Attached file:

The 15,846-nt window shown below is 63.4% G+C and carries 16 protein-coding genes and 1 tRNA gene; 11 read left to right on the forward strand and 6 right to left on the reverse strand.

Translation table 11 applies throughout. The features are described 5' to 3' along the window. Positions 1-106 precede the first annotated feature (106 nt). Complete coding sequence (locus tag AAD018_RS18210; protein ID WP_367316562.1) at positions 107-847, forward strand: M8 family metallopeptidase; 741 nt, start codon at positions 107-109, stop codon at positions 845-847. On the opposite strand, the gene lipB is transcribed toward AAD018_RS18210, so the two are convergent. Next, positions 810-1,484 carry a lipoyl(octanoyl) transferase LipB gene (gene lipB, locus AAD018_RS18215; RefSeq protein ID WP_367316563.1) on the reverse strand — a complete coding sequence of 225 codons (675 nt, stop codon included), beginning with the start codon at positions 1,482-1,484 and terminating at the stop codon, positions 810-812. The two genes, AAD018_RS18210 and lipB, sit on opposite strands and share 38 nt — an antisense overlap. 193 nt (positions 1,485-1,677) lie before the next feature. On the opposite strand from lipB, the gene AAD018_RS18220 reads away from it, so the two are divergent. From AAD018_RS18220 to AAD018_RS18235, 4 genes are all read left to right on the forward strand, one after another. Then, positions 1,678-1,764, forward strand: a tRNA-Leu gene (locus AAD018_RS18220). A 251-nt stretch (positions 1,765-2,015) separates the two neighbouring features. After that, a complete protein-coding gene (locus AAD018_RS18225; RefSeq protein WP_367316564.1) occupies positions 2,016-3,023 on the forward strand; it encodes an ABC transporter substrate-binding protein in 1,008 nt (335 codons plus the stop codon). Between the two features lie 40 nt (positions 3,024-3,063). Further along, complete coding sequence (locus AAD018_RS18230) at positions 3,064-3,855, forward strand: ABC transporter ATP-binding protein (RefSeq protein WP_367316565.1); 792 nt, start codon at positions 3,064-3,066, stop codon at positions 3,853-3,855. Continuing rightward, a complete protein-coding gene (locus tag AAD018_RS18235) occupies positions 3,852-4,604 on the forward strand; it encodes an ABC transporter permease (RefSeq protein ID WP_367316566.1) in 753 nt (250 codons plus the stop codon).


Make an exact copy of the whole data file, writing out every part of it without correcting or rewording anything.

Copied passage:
The 15,846-nt window shown below is 63.4% G+C and carries 16 protein-coding genes and 1 tRNA gene; 11 read left to right on the forward strand and 6 right to left on the reverse strand.

Translation table 11 applies throughout. The features are described 5' to 3' along the window. Positions 1-106 precede the first annotated feature (106 nt). Complete coding sequence (locus tag AAD018_RS18210; protein ID WP_367316562.1) at positions 107-847, forward strand: M8 family metallopeptidase; 741 nt, start codon at positions 107-109, stop codon at positions 845-847. On the opposite strand, the gene lipB is transcribed toward AAD018_RS18210, so the two are convergent. Next, positions 810-1,484 carry a lipoyl(octanoyl) transferase LipB gene (gene lipB, locus AAD018_RS18215; RefSeq protein ID WP_367316563.1) on the reverse strand — a complete coding sequence of 225 codons (675 nt, stop codon included), beginning with the start codon at positions 1,482-1,484 and terminating at the stop codon, positions 810-812. The two genes, AAD018_RS18210 and lipB, sit on opposite strands and share 38 nt — an antisense overlap. 193 nt (positions 1,485-1,677) lie before the next feature. On the opposite strand from lipB, the gene AAD018_RS18220 reads away from it, so the two are divergent. From AAD018_RS18220 to AAD018_RS18235, 4 genes are all read left to right on the forward strand, one after another. Then, positions 1,678-1,764, forward strand: a tRNA-Leu gene (locus AAD018_RS18220). A 251-nt stretch (positions 1,765-2,015) separates the two neighbouring features. After that, a complete protein-coding gene (locus AAD018_RS18225; RefSeq protein WP_367316564.1) occupies positions 2,016-3,023 on the forward strand; it encodes an ABC transporter substrate-binding protein in 1,008 nt (335 codons plus the stop codon). Between the two features lie 40 nt (positions 3,024-3,063). Further along, complete coding sequence (locus AAD018_RS18230) at positions 3,064-3,855, forward strand: ABC transporter ATP-binding protein (RefSeq protein WP_367316565.1); 792 nt, start codon at positions 3,064-3,066, stop codon at positions 3,853-3,855. Continuing rightward, a complete protein-coding gene (locus tag AAD018_RS18235) occupies positions 3,852-4,604 on the forward strand; it encodes an ABC transporter permease (RefSeq protein ID WP_367316566.1) in 753 nt (250 codons plus the stop codon).